|Datasheet||Specific References||Reviews||Related Products||Protocols|
|Human Cell lysate that Human Granzyme H transfected / overexpressed for Western blot (WB) positive control. The whole cell lysate is provided in 1X Sample Buffer (1X modified RIPA buffer+1X SDS loading buffer).|
|A DNA sequence encoding the human Granzyme H (NP_219491.1) (Met 1-Leu 246) with a C-terminal polyhistidine tag was expressed.|
|The secreted recombinant human Granzyme H comprises 239 amino acids with a predicted molecular mass of 26.7 kDa. As a result of glycosylation, rh Granzyme H migrates as an approximately 36 kDa band in SDS-PAGE under reducing conditions.|
|Cell lysate was prepared by homogenization in ice-cold modified RIPA Lysis Buffer with cocktail of protease inhibitors (Sigma). Cell debris was removed by centrifugation. Protein concentration was determined by Bradford assay (Bio-Rad protein assay, Microplate Standard assay). The cell lysate was boiled for 5 min in 1 x SDS loading buffer (50 mM Tris-HCl pH 6.8, 12.5% glycerol, 1% sodium dodecylsulfate, 0.01% bromophenol blue) containing 5% b-mercaptoethanol, and lyophilized.|
|Modified RIPA Lysis Buffer: 50 mM Tris-HCl pH 7.4, 150 mM NaCl, 1mM EDTA, 1% Triton X-100, 0.1% SDS, 1% Sodium deoxycholate, 1mM PMSF.|
|12.5% SDS-PAGE Stained with Coomassie Blue after protein purification.|
|Samples are stable for up to twelve months from date of receipt.|
|1. Centrifuge the tube for a few seconds and ensure the pellet at the bottom of the tube. 2. Re-dissolve the pellet using 200μL pure water and boil for 2-5 min. 3. Store the lyophilized cell lysate at 4℃. After re-dissolution, recommend to aliquot it into smaller quantities and store at -80℃.|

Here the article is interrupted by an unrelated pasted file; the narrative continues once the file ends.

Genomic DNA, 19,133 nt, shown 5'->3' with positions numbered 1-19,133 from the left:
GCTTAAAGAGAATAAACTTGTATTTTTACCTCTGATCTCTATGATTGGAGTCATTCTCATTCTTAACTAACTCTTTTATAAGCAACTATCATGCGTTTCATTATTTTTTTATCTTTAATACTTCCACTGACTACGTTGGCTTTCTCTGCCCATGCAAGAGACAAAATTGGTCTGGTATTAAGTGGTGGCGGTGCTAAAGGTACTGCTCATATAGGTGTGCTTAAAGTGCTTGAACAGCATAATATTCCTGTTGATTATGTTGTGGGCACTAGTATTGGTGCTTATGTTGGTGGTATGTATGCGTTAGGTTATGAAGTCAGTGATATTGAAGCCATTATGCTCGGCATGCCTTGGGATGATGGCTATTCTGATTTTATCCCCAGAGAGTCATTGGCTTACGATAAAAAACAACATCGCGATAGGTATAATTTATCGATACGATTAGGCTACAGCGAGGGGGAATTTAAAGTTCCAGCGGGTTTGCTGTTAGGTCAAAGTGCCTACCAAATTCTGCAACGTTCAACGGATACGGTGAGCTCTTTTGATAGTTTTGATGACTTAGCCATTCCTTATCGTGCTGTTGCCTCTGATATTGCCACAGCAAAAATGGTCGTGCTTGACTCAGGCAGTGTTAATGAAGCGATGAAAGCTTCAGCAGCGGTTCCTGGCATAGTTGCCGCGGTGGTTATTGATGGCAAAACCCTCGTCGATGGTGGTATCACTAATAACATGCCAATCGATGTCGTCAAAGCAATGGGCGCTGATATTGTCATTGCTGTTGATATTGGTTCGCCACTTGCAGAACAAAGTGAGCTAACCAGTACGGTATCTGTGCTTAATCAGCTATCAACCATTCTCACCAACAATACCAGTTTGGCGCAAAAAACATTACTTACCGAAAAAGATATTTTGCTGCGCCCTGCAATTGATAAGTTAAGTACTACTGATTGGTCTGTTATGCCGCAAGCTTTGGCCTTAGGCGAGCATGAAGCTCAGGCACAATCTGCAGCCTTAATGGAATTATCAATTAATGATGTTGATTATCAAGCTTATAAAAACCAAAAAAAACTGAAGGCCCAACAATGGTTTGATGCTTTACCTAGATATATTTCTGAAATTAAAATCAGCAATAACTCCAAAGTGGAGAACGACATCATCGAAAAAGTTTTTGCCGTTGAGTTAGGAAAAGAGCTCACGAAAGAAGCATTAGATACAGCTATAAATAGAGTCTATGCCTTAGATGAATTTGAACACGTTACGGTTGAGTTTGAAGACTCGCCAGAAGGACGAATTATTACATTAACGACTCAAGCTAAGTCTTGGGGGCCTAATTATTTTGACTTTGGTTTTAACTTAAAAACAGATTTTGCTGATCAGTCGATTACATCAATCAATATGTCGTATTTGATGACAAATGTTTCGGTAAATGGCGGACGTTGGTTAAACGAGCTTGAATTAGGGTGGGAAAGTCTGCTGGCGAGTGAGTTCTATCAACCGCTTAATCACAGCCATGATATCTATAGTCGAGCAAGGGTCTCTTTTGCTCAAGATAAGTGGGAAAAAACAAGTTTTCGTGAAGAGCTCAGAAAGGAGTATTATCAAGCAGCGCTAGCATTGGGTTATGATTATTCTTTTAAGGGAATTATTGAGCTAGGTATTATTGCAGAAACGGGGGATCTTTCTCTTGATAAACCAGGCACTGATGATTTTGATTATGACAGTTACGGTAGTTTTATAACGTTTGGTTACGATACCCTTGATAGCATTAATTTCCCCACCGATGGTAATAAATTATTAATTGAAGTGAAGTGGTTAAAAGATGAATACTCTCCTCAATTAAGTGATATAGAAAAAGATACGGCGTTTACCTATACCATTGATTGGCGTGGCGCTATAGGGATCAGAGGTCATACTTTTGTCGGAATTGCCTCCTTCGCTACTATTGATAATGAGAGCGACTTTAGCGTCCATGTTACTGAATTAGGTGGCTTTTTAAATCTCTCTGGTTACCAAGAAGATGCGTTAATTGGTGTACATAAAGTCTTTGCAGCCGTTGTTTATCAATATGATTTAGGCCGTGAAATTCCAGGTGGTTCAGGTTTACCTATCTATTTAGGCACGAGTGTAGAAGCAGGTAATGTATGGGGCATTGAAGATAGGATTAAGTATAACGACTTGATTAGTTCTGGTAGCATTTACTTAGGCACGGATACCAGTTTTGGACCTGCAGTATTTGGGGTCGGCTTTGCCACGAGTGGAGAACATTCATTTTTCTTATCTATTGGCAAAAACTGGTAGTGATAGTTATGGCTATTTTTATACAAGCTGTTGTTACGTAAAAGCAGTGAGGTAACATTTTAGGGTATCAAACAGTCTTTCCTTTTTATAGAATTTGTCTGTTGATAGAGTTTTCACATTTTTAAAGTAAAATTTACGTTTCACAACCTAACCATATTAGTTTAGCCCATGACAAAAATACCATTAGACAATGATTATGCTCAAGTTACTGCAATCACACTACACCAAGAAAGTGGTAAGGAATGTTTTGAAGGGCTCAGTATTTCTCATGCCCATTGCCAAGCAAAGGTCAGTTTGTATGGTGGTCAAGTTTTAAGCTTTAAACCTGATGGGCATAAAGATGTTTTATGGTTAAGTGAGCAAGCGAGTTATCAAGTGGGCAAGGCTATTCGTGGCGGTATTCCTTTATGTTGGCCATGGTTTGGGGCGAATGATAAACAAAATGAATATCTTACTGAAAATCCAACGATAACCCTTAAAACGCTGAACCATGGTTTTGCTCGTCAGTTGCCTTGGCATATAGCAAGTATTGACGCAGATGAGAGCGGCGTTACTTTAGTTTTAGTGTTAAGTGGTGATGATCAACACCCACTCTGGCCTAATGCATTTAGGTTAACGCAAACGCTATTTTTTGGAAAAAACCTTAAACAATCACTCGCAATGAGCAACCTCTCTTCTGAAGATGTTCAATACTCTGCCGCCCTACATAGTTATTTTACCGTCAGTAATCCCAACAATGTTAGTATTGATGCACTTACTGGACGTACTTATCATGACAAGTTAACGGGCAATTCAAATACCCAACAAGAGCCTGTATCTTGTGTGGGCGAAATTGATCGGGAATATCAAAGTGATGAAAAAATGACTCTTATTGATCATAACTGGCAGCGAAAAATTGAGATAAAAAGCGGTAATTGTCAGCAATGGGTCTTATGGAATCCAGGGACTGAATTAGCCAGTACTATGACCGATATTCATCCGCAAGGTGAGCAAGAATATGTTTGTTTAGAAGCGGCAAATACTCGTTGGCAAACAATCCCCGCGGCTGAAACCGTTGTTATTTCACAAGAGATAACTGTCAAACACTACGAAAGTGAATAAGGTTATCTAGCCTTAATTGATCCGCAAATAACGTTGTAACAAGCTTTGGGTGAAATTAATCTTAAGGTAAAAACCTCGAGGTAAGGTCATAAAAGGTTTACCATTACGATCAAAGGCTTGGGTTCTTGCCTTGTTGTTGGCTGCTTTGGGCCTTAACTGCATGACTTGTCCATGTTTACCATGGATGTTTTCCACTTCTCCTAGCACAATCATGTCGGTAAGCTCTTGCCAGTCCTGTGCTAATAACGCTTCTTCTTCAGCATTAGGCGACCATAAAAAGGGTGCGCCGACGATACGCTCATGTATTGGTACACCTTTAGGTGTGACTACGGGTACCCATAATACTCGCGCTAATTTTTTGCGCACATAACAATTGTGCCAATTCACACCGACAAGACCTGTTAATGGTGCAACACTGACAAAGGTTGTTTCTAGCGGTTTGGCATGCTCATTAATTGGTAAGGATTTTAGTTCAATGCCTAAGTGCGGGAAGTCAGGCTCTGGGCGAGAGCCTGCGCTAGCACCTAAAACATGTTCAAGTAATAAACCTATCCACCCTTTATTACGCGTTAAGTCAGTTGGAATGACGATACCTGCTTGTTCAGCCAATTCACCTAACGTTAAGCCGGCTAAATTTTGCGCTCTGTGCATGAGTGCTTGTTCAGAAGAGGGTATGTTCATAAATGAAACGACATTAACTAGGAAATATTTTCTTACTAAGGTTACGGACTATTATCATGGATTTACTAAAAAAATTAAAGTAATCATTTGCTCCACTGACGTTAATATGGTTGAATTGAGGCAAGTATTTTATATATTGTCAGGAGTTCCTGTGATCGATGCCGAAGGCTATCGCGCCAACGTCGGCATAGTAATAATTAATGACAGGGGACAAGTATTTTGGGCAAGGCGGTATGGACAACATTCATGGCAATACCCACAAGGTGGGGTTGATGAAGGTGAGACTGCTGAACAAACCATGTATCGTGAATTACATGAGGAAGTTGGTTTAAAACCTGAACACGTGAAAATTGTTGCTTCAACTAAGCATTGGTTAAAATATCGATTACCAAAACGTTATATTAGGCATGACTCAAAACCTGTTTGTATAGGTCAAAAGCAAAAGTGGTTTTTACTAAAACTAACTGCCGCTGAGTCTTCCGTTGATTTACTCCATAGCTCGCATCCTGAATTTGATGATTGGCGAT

|1 X Sample Buffer (1 X modified RIPA buffer+1 X SDS loading buffer).|
|Store at 4℃. After re-dissolution, aliquot and store at -80℃.|
|Western blot (WB): Use at an assay dependent dilution.|
Other Applications: Not tested.
Optimal dilutions/concentrations should be determined by the end user.
Granzymes are key components of the immune response that play important roles in eliminating host cells infected by intracellular pathogens. Several granzymes are potent inducers of cell death. A total of eight granzymes (A-G and M) have been identified in the mouse, but only five are known in humans (A, B, H, M and granzyme 3), and granzyme H appears to be specifically human. Human granzyme H is a neutral serine protease that is expressed predominantly in the lymphokine-activated killer (LAK)/natural?killer (NK) compartment of the immune system. In adenovirus-infected cells in which granzyme B (gzmB) and downstream apoptosis pathways are inhibited, granzyme H directly cleaves the adenovirus DNA-binding protein (DBP), a viral component absolutely required for viral DNA replication. This virus demonstrated that gzmH directly induces an important decay in viral DNA replication. Interestingly, gzmH also cleaves the adenovirus 100K assembly protein, a major inhibitor of gzmB, and relieves gzmB inhibition. Granzyme H has a very high amino acid identity (>90%) with many portions of the granzyme B sequence, particularly near the amino terminus of the molecule despite performing a distinct enzymic function.